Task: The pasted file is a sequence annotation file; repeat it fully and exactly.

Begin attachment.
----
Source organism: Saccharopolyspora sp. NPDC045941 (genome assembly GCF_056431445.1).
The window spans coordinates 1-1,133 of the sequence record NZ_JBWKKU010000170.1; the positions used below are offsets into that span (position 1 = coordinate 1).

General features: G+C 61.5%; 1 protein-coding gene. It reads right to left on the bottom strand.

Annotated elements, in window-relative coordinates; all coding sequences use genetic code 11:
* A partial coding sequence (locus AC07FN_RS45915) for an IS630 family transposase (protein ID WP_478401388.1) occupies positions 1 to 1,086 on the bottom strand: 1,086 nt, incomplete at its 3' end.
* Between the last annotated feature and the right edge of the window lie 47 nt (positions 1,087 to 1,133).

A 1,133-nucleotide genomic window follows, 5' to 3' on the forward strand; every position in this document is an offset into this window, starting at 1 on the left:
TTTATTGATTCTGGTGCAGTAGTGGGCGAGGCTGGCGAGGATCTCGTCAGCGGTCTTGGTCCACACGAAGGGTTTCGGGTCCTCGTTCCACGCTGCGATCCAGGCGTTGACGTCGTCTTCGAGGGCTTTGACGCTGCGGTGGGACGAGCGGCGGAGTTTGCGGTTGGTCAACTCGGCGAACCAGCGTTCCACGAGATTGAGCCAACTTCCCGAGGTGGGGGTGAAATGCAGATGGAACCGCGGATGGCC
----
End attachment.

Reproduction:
Source organism: Saccharopolyspora sp. NPDC045941 (genome assembly GCF_056431445.1).
The window spans coordinates 1-1,133 of the sequence record NZ_JBWKKU010000170.1; the positions used below are offsets into that span (position 1 = coordinate 1).

General features: G+C 61.5%; 1 protein-coding gene. It reads right to left on the bottom strand.

Annotated elements, in window-relative coordinates; all coding sequences use genetic code 11:
* A partial coding sequence (locus AC07FN_RS45915) for an IS630 family transposase (protein ID WP_478401388.1) occupies positions 1 to 1,086 on the bottom strand: 1,086 nt, incomplete at its 3' end.
* Between the last annotated feature and the right edge of the window lie 47 nt (positions 1,087 to 1,133).

A 1,133-nucleotide genomic window follows, 5' to 3' on the forward strand; every position in this document is an offset into this window, starting at 1 on the left:
TTTATTGATTCTGGTGCAGTAGTGGGCGAGGCTGGCGAGGATCTCGTCAGCGGTCTTGGTCCACACGAAGGGTTTCGGGTCCTCGTTCCACGCTGCGATCCAGGCGTTGACGTCGTCTTCGAGGGCTTTGACGCTGCGGTGGGACGAGCGGCGGAGTTTGCGGTTGGTCAACTCGGCGAACCAGCGTTCCACGAGATTGAGCCAACTTCCCGAGGTGGGGGTGAAATGCAGATGGAACCGCGGATGGCC